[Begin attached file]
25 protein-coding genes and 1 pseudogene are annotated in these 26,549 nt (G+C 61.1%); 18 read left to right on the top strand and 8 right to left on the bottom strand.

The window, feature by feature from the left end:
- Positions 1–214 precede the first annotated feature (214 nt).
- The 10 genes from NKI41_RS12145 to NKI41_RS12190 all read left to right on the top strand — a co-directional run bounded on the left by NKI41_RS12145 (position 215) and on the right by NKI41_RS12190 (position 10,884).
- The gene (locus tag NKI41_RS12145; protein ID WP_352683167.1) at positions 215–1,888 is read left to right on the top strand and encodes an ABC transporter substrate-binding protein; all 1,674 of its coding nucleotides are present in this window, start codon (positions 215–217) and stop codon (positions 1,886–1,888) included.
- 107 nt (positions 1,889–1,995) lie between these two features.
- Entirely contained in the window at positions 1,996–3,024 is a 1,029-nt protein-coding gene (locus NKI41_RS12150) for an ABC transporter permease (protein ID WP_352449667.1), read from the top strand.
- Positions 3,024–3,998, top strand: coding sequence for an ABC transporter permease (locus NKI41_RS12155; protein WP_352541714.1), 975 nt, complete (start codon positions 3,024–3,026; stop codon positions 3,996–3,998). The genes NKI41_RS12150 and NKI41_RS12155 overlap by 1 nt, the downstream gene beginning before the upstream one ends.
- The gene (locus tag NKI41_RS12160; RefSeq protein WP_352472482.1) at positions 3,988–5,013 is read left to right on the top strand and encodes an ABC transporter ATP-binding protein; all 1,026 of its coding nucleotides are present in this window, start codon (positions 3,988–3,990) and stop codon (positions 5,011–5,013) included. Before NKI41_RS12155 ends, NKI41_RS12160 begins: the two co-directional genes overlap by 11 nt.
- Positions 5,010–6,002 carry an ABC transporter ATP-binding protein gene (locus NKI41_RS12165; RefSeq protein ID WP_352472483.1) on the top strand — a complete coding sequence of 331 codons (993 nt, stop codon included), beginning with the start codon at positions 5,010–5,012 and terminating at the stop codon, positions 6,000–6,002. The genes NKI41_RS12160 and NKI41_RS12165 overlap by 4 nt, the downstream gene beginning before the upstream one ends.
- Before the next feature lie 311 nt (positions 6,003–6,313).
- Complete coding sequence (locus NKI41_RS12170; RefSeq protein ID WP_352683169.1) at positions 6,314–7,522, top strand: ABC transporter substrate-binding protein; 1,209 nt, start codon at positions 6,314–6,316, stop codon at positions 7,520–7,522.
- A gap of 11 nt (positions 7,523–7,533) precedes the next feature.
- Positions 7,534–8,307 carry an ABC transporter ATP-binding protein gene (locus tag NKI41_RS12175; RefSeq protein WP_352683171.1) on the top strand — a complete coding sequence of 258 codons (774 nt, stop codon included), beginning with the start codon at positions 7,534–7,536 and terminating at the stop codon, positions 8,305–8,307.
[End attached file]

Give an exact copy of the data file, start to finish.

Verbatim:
25 protein-coding genes and 1 pseudogene are annotated in these 26,549 nt (G+C 61.1%); 18 read left to right on the top strand and 8 right to left on the bottom strand.

The window, feature by feature from the left end:
- Positions 1–214 precede the first annotated feature (214 nt).
- The 10 genes from NKI41_RS12145 to NKI41_RS12190 all read left to right on the top strand — a co-directional run bounded on the left by NKI41_RS12145 (position 215) and on the right by NKI41_RS12190 (position 10,884).
- The gene (locus tag NKI41_RS12145; protein ID WP_352683167.1) at positions 215–1,888 is read left to right on the top strand and encodes an ABC transporter substrate-binding protein; all 1,674 of its coding nucleotides are present in this window, start codon (positions 215–217) and stop codon (positions 1,886–1,888) included.
- 107 nt (positions 1,889–1,995) lie between these two features.
- Entirely contained in the window at positions 1,996–3,024 is a 1,029-nt protein-coding gene (locus NKI41_RS12150) for an ABC transporter permease (protein ID WP_352449667.1), read from the top strand.
- Positions 3,024–3,998, top strand: coding sequence for an ABC transporter permease (locus NKI41_RS12155; protein WP_352541714.1), 975 nt, complete (start codon positions 3,024–3,026; stop codon positions 3,996–3,998). The genes NKI41_RS12150 and NKI41_RS12155 overlap by 1 nt, the downstream gene beginning before the upstream one ends.
- The gene (locus tag NKI41_RS12160; RefSeq protein WP_352472482.1) at positions 3,988–5,013 is read left to right on the top strand and encodes an ABC transporter ATP-binding protein; all 1,026 of its coding nucleotides are present in this window, start codon (positions 3,988–3,990) and stop codon (positions 5,011–5,013) included. Before NKI41_RS12155 ends, NKI41_RS12160 begins: the two co-directional genes overlap by 11 nt.
- Positions 5,010–6,002 carry an ABC transporter ATP-binding protein gene (locus NKI41_RS12165; RefSeq protein ID WP_352472483.1) on the top strand — a complete coding sequence of 331 codons (993 nt, stop codon included), beginning with the start codon at positions 5,010–5,012 and terminating at the stop codon, positions 6,000–6,002. The genes NKI41_RS12160 and NKI41_RS12165 overlap by 4 nt, the downstream gene beginning before the upstream one ends.
- Before the next feature lie 311 nt (positions 6,003–6,313).
- Complete coding sequence (locus NKI41_RS12170; RefSeq protein ID WP_352683169.1) at positions 6,314–7,522, top strand: ABC transporter substrate-binding protein; 1,209 nt, start codon at positions 6,314–6,316, stop codon at positions 7,520–7,522.
- A gap of 11 nt (positions 7,523–7,533) precedes the next feature.
- Positions 7,534–8,307 carry an ABC transporter ATP-binding protein gene (locus tag NKI41_RS12175; RefSeq protein WP_352683171.1) on the top strand — a complete coding sequence of 258 codons (774 nt, stop codon included), beginning with the start codon at positions 7,534–7,536 and terminating at the stop codon, positions 8,305–8,307.